As good as the Christian Response to Evil is (mentioned just a moment ago), the subtitled paragraphs in “The God Who is There” is awesome…a simply brilliant and classic monologue from John Piper (found on pp. 56-57). In fact, with the exception of a couple of points, most of chapter five is a great discourse (thorough and concise) on the topic of original sin. One exception, and where I began to jump the track of JP’s “train of thought,” came on pg.59. Piper writes; “Saving grace was the plan that made sin necessary.” I don’t think I can fall into agreement with this statement. I don’t believe sin was necessary in the sense that Piper conveys it. I think that maybe it is better understood (in my mind), by grace being the necessary instrument to right sin…as opposed to “saving grace being the plan that made sin necessary.” Maybe it is my Wesleyan-Armenian belief system and position of believing in the creation of man with a free-will that creates the difficulty in understanding Piper’s thought process, but I think God permitted sin through the gift and creation of man (Adam) with free-will and grace brings Him glory in its redeeming work on sin and ultimate reconciliation-restoration of man in and through the work of Jesus Christ. Ok, so I’m still tracking and enjoying the great explanation with its wonderful points, but I differ on sin being necessary for there to be a show of (or demonstration of) grace…at least in the way I understood it being explained.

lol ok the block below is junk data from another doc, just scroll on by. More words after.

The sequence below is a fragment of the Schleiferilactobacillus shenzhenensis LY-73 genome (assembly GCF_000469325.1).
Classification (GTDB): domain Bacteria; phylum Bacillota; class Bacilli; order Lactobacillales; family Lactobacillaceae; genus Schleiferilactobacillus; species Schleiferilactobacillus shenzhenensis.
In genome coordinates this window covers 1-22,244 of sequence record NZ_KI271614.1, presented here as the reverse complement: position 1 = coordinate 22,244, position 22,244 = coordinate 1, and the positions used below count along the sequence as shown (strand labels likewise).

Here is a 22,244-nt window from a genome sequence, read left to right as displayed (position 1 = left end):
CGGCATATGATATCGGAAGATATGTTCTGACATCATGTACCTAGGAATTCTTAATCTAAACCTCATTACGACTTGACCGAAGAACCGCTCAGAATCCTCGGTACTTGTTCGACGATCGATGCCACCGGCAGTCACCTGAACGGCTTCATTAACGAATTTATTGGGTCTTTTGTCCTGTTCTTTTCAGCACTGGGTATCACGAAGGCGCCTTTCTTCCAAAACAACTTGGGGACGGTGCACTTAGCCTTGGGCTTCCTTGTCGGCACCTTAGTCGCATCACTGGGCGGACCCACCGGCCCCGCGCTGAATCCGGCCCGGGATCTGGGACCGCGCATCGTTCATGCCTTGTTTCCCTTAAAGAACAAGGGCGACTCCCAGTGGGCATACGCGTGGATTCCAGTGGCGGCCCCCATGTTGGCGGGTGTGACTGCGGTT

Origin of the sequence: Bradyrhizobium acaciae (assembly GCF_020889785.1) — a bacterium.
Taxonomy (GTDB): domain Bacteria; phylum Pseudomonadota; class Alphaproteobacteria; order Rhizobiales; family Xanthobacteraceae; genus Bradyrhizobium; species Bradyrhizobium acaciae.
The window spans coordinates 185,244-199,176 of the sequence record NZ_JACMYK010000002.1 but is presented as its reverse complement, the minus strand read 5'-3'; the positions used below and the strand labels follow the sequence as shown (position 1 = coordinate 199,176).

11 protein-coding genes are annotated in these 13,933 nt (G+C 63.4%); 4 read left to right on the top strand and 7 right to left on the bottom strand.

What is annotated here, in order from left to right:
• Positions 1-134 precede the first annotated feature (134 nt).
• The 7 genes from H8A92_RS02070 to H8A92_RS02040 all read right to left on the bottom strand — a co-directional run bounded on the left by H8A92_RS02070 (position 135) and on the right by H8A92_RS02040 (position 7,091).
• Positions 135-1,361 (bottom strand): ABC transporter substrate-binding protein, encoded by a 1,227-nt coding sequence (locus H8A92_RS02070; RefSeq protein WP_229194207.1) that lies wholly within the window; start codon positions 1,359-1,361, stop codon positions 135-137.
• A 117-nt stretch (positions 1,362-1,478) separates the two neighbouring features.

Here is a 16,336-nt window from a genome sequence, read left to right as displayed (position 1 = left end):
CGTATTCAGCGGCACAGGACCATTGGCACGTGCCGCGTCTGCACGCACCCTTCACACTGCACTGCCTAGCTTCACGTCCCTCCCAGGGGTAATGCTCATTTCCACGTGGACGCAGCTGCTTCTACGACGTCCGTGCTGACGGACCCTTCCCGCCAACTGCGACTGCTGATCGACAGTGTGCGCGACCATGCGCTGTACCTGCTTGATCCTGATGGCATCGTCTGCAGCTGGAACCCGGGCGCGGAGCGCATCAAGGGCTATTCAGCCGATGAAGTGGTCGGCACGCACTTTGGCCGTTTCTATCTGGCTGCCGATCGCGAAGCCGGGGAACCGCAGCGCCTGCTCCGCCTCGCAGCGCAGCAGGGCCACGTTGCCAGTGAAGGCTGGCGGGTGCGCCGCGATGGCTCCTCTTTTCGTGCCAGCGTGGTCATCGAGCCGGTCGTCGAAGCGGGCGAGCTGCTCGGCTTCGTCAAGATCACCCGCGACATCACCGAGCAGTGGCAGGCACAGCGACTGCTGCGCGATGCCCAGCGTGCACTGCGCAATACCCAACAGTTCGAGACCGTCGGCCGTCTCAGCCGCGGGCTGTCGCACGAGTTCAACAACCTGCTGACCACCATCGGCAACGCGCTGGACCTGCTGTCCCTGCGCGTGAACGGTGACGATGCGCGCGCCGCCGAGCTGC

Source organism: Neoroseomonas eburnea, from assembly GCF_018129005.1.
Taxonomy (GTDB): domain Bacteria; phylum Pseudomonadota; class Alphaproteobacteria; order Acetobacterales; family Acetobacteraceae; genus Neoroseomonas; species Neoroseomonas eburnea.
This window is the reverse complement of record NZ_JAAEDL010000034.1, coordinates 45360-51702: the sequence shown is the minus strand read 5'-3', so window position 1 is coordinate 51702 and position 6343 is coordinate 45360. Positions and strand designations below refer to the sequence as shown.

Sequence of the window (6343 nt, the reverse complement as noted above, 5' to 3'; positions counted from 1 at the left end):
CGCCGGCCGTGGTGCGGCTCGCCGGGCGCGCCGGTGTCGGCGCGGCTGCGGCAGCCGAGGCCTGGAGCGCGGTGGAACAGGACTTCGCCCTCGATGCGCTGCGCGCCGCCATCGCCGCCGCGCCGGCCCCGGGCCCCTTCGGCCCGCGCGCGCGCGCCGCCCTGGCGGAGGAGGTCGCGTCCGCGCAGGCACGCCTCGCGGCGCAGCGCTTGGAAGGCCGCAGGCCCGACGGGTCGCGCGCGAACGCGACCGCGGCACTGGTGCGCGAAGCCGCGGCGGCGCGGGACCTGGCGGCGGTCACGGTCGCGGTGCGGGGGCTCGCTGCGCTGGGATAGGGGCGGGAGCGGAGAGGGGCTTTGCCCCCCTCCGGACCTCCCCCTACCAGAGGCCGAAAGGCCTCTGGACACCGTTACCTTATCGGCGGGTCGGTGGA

Time for a couple of great quotes:
P66—“What is your own root sin and what does God think of it?” “What has He done to rescue you from it?”
P67—“The human condition is just like Adam and Eve. We will decide for ourselves what is best.”
Piper opens with the archetypal illustration of God’s sovereignty at work in chapter six and the story of Joseph from the Genesis account. We (generalization coming) are too quick, in most circumstances, to see things (situations and personal difficulties) from our own myopic positions rather than weigh them in the balance of the “big picture.” JP gives a perfect illustration and reminder of this big picture on pg.77 in a brief paragraph subtitled “God’s People Enter through Many Afflictions.” Another great example and reminder of God’s sovereignty in the middle of man’s sin comes in the form of “God’s invisible Hand at work” on pg.78. Once more, this is something I can wrap my mind around and find agreement with. I might not be able to fully comprehend how God can work in the middle of man’s rebellion and sin to effect His purposes and will, but I can see (through scripture) that He does. I’m not sure that God wills the actions of men to sin in order to effect His plan though. I’m unable to track with this…